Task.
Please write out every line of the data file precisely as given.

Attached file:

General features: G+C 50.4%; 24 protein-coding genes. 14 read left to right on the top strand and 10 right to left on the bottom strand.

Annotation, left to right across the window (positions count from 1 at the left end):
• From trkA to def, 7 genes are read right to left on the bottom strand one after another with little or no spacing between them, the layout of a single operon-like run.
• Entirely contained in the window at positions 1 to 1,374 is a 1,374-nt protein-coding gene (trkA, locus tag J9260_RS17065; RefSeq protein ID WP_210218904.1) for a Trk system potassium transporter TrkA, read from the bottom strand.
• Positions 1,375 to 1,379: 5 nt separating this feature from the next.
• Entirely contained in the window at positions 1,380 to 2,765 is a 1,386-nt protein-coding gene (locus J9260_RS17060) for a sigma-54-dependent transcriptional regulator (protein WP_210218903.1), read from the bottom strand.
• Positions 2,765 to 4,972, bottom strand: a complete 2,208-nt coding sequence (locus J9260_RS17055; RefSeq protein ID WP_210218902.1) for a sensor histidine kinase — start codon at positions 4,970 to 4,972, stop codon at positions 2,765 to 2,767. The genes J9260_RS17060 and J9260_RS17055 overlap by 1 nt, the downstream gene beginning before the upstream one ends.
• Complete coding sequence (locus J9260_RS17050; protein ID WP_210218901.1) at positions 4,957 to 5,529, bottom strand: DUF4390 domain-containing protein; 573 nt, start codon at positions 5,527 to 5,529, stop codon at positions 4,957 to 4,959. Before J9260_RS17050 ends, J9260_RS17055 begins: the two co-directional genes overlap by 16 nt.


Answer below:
General features: G+C 50.4%; 24 protein-coding genes. 14 read left to right on the top strand and 10 right to left on the bottom strand.

Annotation, left to right across the window (positions count from 1 at the left end):
• From trkA to def, 7 genes are read right to left on the bottom strand one after another with little or no spacing between them, the layout of a single operon-like run.
• Entirely contained in the window at positions 1 to 1,374 is a 1,374-nt protein-coding gene (trkA, locus tag J9260_RS17065; RefSeq protein ID WP_210218904.1) for a Trk system potassium transporter TrkA, read from the bottom strand.
• Positions 1,375 to 1,379: 5 nt separating this feature from the next.
• Entirely contained in the window at positions 1,380 to 2,765 is a 1,386-nt protein-coding gene (locus J9260_RS17060) for a sigma-54-dependent transcriptional regulator (protein WP_210218903.1), read from the bottom strand.
• Positions 2,765 to 4,972, bottom strand: a complete 2,208-nt coding sequence (locus J9260_RS17055; RefSeq protein ID WP_210218902.1) for a sensor histidine kinase — start codon at positions 4,970 to 4,972, stop codon at positions 2,765 to 2,767. The genes J9260_RS17060 and J9260_RS17055 overlap by 1 nt, the downstream gene beginning before the upstream one ends.
• Complete coding sequence (locus J9260_RS17050; protein ID WP_210218901.1) at positions 4,957 to 5,529, bottom strand: DUF4390 domain-containing protein; 573 nt, start codon at positions 5,527 to 5,529, stop codon at positions 4,957 to 4,959. Before J9260_RS17050 ends, J9260_RS17055 begins: the two co-directional genes overlap by 16 nt.